Yes, as I stated, if you have enough money, you can escape the NHS. I would argue that more people would get better care if they weren't being taxed so heavily to pay for the NHS, particularly if they aren't using it ("double payers"). The existence of a private system pinpoints a painful but obvious truth: that the NHS and systems like it are not the panacea of healthcare they're often hailed as being. For those who would otherwise have nothing available, systems like the NHS provide a safety net that ensures they get at least some level of care, eventually. For everyone else, it can mean long lines, denied care, and other challenges.
US health outcome numbers are skewed by a variety of factors such as gang violence, drug problems, a high rate of imprisonment, a higher percentage of rural communities where access to the latest and greatest healthcare tools isn't readily available, the fact that many low income individuals under 65 don't have regular access to medical care, overuse of defensive medicine, and a number of other things. It's the same sort of challenges you find when comparing any stats between very different countries. If you control for those differences, you'll find that some of the best care on Earth is available in the US, but it's an imperfect system.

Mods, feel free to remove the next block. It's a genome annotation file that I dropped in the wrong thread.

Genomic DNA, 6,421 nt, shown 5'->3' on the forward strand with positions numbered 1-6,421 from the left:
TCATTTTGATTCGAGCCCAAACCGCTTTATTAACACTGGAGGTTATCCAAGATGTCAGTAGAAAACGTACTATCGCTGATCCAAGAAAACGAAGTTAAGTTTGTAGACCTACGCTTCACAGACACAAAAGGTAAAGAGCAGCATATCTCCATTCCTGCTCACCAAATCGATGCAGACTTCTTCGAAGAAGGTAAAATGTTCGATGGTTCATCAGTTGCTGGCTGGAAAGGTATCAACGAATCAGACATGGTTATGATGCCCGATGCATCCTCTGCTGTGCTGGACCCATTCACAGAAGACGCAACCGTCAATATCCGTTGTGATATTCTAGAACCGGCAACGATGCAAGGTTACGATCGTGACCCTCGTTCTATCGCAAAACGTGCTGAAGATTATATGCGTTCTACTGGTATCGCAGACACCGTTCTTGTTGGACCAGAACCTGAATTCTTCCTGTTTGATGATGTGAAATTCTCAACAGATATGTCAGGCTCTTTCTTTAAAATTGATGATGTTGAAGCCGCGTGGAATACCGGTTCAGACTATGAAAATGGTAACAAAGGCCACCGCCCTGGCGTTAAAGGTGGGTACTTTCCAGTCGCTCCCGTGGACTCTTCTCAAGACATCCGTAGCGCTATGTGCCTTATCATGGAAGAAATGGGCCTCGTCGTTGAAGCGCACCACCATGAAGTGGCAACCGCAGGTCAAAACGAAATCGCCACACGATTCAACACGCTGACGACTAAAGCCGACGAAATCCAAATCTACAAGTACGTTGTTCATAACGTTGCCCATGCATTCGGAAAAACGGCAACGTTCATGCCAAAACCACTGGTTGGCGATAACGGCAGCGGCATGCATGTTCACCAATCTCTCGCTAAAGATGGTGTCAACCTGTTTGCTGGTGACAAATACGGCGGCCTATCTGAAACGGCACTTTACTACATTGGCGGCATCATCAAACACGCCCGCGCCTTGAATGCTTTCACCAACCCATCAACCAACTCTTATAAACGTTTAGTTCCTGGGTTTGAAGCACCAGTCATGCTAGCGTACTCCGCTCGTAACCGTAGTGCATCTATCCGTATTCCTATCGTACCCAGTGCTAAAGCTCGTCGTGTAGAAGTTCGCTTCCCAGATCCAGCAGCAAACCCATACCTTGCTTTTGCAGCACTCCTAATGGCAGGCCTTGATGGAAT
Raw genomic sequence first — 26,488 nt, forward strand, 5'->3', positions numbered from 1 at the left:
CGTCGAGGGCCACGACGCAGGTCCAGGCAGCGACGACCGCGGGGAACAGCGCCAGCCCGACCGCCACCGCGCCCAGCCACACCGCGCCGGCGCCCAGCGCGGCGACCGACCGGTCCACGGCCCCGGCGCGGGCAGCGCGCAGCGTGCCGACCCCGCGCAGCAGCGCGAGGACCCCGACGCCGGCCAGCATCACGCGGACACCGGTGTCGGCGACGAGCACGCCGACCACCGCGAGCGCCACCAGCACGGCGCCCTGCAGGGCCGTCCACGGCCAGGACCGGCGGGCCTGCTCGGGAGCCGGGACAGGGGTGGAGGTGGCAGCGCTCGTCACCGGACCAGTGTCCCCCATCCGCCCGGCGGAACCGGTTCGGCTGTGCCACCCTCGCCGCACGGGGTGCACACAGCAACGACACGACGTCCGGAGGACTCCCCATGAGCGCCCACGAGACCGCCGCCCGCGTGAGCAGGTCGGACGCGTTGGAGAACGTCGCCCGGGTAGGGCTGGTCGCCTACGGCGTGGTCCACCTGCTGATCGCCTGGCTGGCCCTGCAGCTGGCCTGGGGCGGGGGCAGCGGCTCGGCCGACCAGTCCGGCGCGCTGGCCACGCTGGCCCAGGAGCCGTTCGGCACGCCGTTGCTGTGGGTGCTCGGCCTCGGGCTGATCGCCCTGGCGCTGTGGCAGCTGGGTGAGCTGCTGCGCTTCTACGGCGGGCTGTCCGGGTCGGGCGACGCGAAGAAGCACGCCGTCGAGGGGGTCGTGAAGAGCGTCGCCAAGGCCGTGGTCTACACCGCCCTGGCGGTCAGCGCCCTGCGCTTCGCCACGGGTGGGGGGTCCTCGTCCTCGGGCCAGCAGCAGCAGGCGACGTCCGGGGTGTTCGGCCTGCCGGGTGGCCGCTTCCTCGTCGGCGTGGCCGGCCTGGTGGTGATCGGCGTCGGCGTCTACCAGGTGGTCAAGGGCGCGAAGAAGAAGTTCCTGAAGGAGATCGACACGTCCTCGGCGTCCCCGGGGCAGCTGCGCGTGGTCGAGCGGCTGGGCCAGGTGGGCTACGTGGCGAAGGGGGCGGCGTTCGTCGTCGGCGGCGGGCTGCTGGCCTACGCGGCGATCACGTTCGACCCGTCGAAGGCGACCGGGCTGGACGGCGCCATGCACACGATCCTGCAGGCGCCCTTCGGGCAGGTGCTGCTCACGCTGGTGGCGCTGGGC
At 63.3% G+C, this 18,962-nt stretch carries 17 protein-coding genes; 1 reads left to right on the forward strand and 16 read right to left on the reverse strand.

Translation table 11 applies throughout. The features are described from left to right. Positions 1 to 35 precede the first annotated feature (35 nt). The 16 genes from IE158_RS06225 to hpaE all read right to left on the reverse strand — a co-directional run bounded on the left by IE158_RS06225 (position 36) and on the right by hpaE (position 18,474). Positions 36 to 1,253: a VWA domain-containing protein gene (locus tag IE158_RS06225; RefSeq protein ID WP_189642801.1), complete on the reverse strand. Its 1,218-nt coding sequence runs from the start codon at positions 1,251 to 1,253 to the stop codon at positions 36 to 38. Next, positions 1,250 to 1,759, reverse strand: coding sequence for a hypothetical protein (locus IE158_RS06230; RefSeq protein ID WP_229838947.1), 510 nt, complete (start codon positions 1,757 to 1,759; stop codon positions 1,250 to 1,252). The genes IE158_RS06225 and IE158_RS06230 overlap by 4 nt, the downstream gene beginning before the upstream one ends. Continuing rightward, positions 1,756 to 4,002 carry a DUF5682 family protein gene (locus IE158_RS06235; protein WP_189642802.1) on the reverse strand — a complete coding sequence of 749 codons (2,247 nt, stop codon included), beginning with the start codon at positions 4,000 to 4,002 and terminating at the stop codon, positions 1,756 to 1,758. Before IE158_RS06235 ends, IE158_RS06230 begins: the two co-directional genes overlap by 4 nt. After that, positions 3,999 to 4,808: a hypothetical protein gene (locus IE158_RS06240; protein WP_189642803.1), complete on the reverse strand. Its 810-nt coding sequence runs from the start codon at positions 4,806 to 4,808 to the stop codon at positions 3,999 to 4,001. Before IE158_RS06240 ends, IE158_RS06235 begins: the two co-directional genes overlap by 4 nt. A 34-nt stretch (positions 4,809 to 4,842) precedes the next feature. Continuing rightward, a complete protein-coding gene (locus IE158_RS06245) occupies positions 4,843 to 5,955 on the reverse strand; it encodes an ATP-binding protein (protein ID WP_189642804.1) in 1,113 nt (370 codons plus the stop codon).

Our system leaves some people without access to much care. The NHS leaves some people on a waiting list for years on end and drives others to head to other parts of Europe, India, Malaysia, and even the US for care. Each system has its issues; nobody has completely figured out healthcare just yet. The only way to realistically do so is to so cold and uncaring that even an economist might feel a twinge of moral concern. Nobody wants to pull the plug on grandma, and that's just step one to making a system that can provide a reasonable level of care to all. Step two is kids.